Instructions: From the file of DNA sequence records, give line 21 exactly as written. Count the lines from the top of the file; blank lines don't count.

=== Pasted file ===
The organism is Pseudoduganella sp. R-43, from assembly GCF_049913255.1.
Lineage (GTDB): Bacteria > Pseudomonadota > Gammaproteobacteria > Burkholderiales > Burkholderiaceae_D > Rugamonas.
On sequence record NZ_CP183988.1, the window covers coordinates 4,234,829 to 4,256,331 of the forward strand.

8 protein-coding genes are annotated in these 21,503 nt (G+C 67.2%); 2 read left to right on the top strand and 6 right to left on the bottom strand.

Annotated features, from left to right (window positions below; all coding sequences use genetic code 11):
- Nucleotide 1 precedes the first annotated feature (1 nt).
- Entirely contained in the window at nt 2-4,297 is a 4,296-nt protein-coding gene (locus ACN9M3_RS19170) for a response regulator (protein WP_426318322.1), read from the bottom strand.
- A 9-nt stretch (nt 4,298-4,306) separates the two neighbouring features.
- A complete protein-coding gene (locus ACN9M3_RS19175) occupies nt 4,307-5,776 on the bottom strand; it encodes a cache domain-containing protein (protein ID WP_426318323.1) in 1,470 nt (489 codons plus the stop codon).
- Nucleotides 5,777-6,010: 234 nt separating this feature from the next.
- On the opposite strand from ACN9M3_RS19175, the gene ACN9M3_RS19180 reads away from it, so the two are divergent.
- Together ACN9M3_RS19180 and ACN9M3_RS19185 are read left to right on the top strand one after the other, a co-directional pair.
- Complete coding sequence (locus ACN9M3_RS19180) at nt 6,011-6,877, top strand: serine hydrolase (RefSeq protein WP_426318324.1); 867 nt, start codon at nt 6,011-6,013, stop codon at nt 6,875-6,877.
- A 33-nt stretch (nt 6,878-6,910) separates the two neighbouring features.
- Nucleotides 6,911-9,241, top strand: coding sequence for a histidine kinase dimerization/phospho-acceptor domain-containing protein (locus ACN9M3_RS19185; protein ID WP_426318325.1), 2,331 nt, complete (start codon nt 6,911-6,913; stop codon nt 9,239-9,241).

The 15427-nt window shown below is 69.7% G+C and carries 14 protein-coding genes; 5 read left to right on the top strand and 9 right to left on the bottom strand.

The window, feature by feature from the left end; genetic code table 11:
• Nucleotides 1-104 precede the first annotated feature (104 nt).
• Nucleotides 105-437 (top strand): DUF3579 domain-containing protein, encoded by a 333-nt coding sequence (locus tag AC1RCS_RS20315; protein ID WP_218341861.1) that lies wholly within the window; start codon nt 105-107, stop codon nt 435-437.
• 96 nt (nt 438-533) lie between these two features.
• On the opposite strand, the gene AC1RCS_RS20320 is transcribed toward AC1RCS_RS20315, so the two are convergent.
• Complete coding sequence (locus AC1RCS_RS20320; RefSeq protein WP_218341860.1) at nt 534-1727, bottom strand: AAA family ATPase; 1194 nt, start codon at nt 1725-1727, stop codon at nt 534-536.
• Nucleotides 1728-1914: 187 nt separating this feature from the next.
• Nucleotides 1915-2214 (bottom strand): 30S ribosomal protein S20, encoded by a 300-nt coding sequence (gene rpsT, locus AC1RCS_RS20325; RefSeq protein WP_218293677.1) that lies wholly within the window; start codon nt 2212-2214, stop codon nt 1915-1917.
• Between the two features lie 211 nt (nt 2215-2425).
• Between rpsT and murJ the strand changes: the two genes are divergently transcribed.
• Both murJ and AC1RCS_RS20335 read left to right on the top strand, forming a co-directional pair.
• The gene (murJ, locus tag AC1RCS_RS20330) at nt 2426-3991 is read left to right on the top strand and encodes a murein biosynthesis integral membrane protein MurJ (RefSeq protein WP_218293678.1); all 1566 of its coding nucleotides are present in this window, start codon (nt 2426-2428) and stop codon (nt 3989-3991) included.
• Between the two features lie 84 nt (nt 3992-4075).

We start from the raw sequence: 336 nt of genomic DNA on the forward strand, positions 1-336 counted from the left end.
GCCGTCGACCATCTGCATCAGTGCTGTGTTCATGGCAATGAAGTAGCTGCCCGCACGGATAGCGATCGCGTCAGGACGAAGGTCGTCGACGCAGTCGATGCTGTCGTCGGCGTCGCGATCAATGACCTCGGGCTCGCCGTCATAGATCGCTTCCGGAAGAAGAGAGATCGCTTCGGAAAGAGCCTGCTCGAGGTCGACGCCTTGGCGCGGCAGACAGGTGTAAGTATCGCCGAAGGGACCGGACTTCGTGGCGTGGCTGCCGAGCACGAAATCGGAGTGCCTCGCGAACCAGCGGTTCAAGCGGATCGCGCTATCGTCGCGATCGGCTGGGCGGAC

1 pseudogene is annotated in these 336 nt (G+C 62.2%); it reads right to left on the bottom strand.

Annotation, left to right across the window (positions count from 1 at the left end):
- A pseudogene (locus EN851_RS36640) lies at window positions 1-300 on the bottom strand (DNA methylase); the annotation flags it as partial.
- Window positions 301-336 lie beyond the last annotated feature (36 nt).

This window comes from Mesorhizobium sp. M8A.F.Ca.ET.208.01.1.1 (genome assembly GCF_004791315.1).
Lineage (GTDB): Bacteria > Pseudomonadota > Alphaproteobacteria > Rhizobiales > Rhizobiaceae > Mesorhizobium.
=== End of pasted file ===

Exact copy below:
• On the opposite strand, the gene AC1RCS_RS20320 is transcribed toward AC1RCS_RS20315, so the two are convergent.